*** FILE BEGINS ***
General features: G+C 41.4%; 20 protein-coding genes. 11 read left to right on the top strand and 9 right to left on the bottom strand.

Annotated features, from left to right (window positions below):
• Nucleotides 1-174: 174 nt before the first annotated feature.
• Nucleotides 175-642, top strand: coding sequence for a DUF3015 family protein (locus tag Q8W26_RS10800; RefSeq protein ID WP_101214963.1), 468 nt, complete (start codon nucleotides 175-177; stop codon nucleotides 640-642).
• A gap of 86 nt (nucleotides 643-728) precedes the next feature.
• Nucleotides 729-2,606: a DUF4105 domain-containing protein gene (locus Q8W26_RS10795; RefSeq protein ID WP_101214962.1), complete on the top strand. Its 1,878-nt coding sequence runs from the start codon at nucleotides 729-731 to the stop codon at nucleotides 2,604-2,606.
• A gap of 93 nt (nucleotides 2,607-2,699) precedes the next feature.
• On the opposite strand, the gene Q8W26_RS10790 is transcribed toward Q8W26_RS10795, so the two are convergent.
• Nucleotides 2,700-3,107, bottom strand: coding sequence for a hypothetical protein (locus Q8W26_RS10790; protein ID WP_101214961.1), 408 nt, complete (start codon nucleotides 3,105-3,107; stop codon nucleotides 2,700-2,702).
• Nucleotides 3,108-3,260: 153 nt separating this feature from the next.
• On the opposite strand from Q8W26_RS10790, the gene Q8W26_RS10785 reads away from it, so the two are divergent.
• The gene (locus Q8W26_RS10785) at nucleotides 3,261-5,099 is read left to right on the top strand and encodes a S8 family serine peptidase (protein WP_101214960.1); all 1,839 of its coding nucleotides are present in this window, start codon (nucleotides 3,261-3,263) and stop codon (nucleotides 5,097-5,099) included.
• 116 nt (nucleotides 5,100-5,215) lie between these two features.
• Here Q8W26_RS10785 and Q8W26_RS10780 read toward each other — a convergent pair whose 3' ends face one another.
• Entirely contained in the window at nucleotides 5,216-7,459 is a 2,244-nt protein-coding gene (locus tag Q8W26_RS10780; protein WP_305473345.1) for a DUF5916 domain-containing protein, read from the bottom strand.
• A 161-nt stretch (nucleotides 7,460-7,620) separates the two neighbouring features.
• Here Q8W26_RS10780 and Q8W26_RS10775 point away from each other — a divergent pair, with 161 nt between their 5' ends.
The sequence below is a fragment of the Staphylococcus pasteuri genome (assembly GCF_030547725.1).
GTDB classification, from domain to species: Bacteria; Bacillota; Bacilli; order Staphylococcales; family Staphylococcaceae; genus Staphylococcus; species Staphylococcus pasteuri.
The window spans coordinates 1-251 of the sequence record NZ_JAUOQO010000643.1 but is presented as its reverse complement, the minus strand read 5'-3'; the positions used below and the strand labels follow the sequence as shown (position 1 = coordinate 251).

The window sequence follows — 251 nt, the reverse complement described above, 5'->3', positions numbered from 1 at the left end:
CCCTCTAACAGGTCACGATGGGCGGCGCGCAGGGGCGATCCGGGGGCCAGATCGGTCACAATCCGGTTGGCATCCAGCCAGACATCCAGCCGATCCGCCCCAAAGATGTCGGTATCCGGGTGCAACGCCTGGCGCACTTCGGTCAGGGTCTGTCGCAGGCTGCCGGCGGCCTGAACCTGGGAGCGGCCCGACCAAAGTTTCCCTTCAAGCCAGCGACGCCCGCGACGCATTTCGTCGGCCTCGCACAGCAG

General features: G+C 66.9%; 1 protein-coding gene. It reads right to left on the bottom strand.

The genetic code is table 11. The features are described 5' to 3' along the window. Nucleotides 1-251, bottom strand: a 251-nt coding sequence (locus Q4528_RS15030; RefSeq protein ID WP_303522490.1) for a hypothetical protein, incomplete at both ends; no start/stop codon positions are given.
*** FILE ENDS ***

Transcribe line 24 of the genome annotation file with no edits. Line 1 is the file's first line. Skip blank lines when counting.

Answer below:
The genetic code is table 11. The features are described 5' to 3' along the window. Nucleotides 1-251, bottom strand: a 251-nt coding sequence (locus Q4528_RS15030; RefSeq protein ID WP_303522490.1) for a hypothetical protein, incomplete at both ends; no start/stop codon positions are given.